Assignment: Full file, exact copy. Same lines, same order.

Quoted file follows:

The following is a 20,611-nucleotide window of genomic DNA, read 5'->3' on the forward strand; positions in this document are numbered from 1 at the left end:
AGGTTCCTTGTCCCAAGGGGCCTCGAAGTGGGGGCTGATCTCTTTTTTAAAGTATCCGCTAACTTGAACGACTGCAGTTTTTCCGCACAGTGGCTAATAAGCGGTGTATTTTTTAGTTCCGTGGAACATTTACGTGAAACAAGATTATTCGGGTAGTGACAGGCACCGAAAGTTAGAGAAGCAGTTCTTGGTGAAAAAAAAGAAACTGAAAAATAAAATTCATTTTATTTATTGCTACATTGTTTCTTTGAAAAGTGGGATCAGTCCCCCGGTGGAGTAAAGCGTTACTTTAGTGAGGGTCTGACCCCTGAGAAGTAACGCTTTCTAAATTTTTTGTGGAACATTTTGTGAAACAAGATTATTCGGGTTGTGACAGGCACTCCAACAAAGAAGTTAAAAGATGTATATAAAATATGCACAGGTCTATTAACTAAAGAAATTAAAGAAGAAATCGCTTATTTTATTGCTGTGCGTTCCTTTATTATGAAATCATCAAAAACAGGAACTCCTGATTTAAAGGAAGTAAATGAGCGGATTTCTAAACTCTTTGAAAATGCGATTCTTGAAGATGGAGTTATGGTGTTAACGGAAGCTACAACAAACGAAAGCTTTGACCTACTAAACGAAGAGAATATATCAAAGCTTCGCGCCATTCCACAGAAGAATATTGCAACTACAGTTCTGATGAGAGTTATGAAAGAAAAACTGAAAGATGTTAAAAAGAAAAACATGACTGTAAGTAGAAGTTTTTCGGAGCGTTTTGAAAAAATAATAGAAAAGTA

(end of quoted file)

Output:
The following is a 20,611-nucleotide window of genomic DNA, read 5'->3' on the forward strand; positions in this document are numbered from 1 at the left end:
AGGTTCCTTGTCCCAAGGGGCCTCGAAGTGGGGGCTGATCTCTTTTTTAAAGTATCCGCTAACTTGAACGACTGCAGTTTTTCCGCACAGTGGCTAATAAGCGGTGTATTTTTTAGTTCCGTGGAACATTTACGTGAAACAAGATTATTCGGGTAGTGACAGGCACCGAAAGTTAGAGAAGCAGTTCTTGGTGAAAAAAAAGAAACTGAAAAATAAAATTCATTTTATTTATTGCTACATTGTTTCTTTGAAAAGTGGGATCAGTCCCCCGGTGGAGTAAAGCGTTACTTTAGTGAGGGTCTGACCCCTGAGAAGTAACGCTTTCTAAATTTTTTGTGGAACATTTTGTGAAACAAGATTATTCGGGTTGTGACAGGCACTCCAACAAAGAAGTTAAAAGATGTATATAAAATATGCACAGGTCTATTAACTAAAGAAATTAAAGAAGAAATCGCTTATTTTATTGCTGTGCGTTCCTTTATTATGAAATCATCAAAAACAGGAACTCCTGATTTAAAGGAAGTAAATGAGCGGATTTCTAAACTCTTTGAAAATGCGATTCTTGAAGATGGAGTTATGGTGTTAACGGAAGCTACAACAAACGAAAGCTTTGACCTACTAAACGAAGAGAATATATCAAAGCTTCGCGCCATTCCACAGAAGAATATTGCAACTACAGTTCTGATGAGAGTTATGAAAGAAAAACTGAAAGATGTTAAAAAGAAAAACATGACTGTAAGTAGAAGTTTTTCGGAGCGTTTTGAAAAAATAATAGAAAAGTA